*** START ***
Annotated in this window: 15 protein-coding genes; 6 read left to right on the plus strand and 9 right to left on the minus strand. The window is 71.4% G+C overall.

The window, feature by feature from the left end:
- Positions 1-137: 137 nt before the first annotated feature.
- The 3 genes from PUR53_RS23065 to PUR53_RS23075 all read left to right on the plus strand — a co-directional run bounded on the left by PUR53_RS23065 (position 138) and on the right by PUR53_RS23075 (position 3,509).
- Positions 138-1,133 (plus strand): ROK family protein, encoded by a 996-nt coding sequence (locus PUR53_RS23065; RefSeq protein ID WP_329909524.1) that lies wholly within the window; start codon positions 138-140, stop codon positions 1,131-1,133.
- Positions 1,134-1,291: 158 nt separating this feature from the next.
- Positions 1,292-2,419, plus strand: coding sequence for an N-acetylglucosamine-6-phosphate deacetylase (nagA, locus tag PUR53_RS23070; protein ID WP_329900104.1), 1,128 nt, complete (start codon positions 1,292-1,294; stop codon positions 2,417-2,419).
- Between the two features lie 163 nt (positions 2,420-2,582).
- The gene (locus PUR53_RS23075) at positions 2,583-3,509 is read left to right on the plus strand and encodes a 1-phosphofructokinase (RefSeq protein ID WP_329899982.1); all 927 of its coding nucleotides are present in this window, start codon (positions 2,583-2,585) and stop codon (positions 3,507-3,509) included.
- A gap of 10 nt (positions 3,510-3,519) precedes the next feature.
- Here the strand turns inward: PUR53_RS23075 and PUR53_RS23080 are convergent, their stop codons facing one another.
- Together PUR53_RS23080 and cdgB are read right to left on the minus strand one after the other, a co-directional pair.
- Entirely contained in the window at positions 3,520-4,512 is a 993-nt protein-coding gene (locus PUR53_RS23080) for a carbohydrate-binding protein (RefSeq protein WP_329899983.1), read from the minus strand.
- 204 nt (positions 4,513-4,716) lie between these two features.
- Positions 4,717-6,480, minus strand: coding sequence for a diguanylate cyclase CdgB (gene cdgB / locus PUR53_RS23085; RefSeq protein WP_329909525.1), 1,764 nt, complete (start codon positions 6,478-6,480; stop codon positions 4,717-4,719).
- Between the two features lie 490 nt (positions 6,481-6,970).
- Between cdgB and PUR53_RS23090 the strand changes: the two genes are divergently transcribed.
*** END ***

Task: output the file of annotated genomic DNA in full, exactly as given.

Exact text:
Annotated in this window: 15 protein-coding genes; 6 read left to right on the plus strand and 9 right to left on the minus strand. The window is 71.4% G+C overall.

The window, feature by feature from the left end:
- Positions 1-137: 137 nt before the first annotated feature.
- The 3 genes from PUR53_RS23065 to PUR53_RS23075 all read left to right on the plus strand — a co-directional run bounded on the left by PUR53_RS23065 (position 138) and on the right by PUR53_RS23075 (position 3,509).
- Positions 138-1,133 (plus strand): ROK family protein, encoded by a 996-nt coding sequence (locus PUR53_RS23065; RefSeq protein ID WP_329909524.1) that lies wholly within the window; start codon positions 138-140, stop codon positions 1,131-1,133.
- Positions 1,134-1,291: 158 nt separating this feature from the next.
- Positions 1,292-2,419, plus strand: coding sequence for an N-acetylglucosamine-6-phosphate deacetylase (nagA, locus tag PUR53_RS23070; protein ID WP_329900104.1), 1,128 nt, complete (start codon positions 1,292-1,294; stop codon positions 2,417-2,419).
- Between the two features lie 163 nt (positions 2,420-2,582).
- The gene (locus PUR53_RS23075) at positions 2,583-3,509 is read left to right on the plus strand and encodes a 1-phosphofructokinase (RefSeq protein ID WP_329899982.1); all 927 of its coding nucleotides are present in this window, start codon (positions 2,583-2,585) and stop codon (positions 3,507-3,509) included.
- A gap of 10 nt (positions 3,510-3,519) precedes the next feature.
- Here the strand turns inward: PUR53_RS23075 and PUR53_RS23080 are convergent, their stop codons facing one another.
- Together PUR53_RS23080 and cdgB are read right to left on the minus strand one after the other, a co-directional pair.
- Entirely contained in the window at positions 3,520-4,512 is a 993-nt protein-coding gene (locus PUR53_RS23080) for a carbohydrate-binding protein (RefSeq protein WP_329899983.1), read from the minus strand.
- 204 nt (positions 4,513-4,716) lie between these two features.
- Positions 4,717-6,480, minus strand: coding sequence for a diguanylate cyclase CdgB (gene cdgB / locus PUR53_RS23085; RefSeq protein WP_329909525.1), 1,764 nt, complete (start codon positions 6,478-6,480; stop codon positions 4,717-4,719).
- Between the two features lie 490 nt (positions 6,481-6,970).
- Between cdgB and PUR53_RS23090 the strand changes: the two genes are divergently transcribed.